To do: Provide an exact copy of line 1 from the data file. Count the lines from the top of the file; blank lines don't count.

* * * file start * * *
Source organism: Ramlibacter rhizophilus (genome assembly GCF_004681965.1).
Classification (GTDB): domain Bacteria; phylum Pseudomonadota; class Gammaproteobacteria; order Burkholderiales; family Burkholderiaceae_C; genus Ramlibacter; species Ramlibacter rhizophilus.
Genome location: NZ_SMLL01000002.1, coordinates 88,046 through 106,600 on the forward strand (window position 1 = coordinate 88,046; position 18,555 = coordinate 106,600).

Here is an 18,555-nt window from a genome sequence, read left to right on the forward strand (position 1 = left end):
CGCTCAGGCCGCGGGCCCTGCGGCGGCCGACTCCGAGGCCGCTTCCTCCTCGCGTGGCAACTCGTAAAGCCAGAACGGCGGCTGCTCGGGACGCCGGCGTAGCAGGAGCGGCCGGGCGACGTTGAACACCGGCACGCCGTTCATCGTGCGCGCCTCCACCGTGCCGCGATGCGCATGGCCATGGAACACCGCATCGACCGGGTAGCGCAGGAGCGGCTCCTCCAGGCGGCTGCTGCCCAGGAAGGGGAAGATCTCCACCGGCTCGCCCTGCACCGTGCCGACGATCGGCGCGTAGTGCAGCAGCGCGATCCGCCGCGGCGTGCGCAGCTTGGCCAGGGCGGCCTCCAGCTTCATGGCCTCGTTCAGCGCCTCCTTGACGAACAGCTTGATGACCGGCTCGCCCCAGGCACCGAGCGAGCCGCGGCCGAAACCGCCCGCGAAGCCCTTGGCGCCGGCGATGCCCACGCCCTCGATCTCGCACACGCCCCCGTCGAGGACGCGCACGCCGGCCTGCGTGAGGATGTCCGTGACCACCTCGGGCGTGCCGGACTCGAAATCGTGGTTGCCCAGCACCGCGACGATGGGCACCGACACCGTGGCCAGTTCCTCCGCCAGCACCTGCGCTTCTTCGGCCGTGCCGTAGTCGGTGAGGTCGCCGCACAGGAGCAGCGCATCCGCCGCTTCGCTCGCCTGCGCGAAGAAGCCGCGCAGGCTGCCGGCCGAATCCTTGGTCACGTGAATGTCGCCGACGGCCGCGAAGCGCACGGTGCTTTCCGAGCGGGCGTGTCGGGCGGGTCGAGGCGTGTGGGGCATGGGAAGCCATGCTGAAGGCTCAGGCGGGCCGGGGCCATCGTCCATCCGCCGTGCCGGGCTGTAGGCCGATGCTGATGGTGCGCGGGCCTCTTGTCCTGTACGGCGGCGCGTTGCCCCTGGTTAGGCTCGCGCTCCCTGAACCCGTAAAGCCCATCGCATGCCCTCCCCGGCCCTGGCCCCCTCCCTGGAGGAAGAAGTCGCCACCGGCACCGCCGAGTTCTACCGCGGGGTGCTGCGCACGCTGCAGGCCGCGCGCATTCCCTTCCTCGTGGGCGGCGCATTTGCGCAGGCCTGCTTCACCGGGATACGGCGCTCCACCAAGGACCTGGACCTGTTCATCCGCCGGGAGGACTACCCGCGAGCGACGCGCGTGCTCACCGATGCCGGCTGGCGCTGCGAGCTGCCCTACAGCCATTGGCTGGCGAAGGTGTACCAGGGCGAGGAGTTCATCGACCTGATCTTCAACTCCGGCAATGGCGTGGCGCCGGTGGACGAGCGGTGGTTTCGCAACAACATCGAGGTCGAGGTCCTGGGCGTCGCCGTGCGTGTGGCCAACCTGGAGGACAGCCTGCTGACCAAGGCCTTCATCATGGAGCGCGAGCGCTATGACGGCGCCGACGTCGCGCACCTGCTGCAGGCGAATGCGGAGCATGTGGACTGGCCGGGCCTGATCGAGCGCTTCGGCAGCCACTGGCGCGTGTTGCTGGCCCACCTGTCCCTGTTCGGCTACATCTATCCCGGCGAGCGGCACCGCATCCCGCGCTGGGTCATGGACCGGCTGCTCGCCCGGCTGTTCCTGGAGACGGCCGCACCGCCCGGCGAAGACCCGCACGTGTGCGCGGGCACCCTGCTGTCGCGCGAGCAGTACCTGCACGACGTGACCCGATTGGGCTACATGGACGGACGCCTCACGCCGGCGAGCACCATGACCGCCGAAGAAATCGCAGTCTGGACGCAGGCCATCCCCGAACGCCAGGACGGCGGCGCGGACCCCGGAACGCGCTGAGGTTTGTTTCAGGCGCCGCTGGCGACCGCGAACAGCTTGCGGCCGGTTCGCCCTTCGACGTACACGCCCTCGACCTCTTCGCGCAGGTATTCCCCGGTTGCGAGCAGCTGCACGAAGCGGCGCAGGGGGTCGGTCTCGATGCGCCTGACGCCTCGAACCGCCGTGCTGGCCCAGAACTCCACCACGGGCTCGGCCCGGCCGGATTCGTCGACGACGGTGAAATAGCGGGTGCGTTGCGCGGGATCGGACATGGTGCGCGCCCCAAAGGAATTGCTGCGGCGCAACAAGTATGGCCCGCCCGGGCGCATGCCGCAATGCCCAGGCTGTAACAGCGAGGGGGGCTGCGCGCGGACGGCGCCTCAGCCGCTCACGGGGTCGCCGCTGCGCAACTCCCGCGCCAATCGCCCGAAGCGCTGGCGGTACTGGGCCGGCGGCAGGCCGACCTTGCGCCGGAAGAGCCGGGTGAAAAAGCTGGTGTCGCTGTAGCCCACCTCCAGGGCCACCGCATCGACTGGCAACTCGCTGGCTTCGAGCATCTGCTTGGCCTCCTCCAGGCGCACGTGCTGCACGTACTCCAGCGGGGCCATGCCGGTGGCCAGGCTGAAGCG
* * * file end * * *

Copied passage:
Source organism: Ramlibacter rhizophilus (genome assembly GCF_004681965.1).